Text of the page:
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Attacking Al-Qaeda in Syria

A robust information campaign to undermine al-Qaeda in Syria would help to mitigate, although not eliminate, the dangers of the civil war.
A fighter from the Islamist Syrian rebel group Jabhat al-Nusra is seen in front of a burning vehicle, caused by what activists said were missiles fired by a Syrian Air Force fighter jet from forces loyal to Syria's President Bashar al-Assad, at their base in Raqqa province, east Syria, May 12, 2013. REUTERS/Hamid Khatib (SYRIA - Tags: CONFLICT POLITICS CIVIL UNREST) - RTXZJTP

US President Barack Obama has made a compelling case that Syrian President Bashar al-Assad’s regime has used nerve agents to kill hundreds of Syrians. A decision to use military force against the Assad regime is now rightly being debated in Congress. The United States wants to find some way to strike Assad that does not benefit the most dangerous elements of the Syrian opposition — the al-Qaeda franchises that have become increasingly important in the Syrian civil war. One way is to better use information warfare against the al-Qaeda menace.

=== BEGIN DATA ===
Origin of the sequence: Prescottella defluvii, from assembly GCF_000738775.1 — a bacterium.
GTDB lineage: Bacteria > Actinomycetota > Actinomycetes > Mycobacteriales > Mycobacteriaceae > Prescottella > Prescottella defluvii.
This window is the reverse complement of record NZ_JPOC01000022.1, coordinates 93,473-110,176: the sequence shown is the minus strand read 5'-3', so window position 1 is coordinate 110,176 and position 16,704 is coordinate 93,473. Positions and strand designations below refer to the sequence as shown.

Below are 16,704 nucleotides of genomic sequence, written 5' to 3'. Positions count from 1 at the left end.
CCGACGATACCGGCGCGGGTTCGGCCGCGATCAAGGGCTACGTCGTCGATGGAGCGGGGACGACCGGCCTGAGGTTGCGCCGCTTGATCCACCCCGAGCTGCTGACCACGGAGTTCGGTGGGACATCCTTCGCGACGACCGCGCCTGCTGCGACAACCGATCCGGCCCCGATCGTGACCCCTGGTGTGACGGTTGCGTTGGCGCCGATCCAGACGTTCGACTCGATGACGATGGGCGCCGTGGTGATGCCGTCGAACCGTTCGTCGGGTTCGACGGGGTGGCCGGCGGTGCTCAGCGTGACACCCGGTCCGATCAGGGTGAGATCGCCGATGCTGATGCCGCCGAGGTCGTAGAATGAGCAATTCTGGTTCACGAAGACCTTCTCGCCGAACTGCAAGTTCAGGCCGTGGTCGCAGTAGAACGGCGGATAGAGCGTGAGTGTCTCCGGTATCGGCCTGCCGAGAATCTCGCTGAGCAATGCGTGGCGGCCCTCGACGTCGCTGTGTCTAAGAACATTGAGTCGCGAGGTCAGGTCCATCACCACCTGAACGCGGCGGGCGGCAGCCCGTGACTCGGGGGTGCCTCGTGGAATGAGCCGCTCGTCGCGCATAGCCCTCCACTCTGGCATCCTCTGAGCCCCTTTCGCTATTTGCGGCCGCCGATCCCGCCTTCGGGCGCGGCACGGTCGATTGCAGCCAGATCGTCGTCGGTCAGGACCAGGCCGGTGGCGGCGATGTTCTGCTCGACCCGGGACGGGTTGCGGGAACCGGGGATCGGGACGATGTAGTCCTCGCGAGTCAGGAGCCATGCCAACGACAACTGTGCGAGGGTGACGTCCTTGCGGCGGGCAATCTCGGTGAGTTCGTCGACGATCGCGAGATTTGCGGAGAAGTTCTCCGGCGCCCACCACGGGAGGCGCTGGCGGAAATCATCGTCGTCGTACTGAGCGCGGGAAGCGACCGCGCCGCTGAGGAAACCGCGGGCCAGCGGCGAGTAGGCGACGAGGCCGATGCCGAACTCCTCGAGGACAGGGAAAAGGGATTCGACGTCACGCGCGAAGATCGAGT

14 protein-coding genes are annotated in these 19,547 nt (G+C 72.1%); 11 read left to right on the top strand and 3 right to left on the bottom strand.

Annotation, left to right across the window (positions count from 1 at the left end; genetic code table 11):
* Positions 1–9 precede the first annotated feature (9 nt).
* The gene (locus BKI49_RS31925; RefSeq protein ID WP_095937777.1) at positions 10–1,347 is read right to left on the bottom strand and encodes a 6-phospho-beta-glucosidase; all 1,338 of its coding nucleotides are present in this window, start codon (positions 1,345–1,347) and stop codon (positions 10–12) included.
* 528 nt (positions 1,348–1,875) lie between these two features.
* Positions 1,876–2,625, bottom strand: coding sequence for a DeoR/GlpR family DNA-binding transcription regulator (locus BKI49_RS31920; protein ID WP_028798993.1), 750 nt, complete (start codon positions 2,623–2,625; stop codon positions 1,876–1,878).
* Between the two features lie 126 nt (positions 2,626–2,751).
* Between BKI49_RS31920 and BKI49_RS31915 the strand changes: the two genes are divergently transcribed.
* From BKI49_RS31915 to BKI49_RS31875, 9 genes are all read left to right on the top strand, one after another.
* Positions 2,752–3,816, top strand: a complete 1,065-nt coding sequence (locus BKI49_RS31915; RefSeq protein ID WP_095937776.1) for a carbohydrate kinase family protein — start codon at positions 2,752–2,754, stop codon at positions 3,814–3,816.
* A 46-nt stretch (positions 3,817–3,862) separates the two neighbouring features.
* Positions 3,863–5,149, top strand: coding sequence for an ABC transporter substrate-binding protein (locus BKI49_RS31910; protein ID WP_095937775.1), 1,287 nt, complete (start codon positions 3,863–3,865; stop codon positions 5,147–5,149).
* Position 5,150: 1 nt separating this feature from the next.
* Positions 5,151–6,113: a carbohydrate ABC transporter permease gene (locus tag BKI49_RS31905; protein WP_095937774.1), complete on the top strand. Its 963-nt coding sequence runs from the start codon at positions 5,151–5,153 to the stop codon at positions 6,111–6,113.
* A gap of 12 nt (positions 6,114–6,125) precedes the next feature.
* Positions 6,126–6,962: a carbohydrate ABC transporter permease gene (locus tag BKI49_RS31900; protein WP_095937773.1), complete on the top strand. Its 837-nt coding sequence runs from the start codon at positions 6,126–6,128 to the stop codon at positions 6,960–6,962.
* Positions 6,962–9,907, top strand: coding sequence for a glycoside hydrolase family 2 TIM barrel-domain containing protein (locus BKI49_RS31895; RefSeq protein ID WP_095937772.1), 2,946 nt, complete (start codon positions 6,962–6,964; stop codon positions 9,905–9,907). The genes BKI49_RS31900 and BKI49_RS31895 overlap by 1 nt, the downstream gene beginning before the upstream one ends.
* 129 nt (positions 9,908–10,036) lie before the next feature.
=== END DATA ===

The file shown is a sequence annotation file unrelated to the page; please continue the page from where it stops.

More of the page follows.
The intelligence case presented by Obama demonstrates clearly that the Syrian regime used the nerve agent sarin in August. The Centre d’Etudes et de Recherches Scientifiques, the agency that created Syria's chemical warfare arsenal and reports to Assad, has been directly implicated in the attack.

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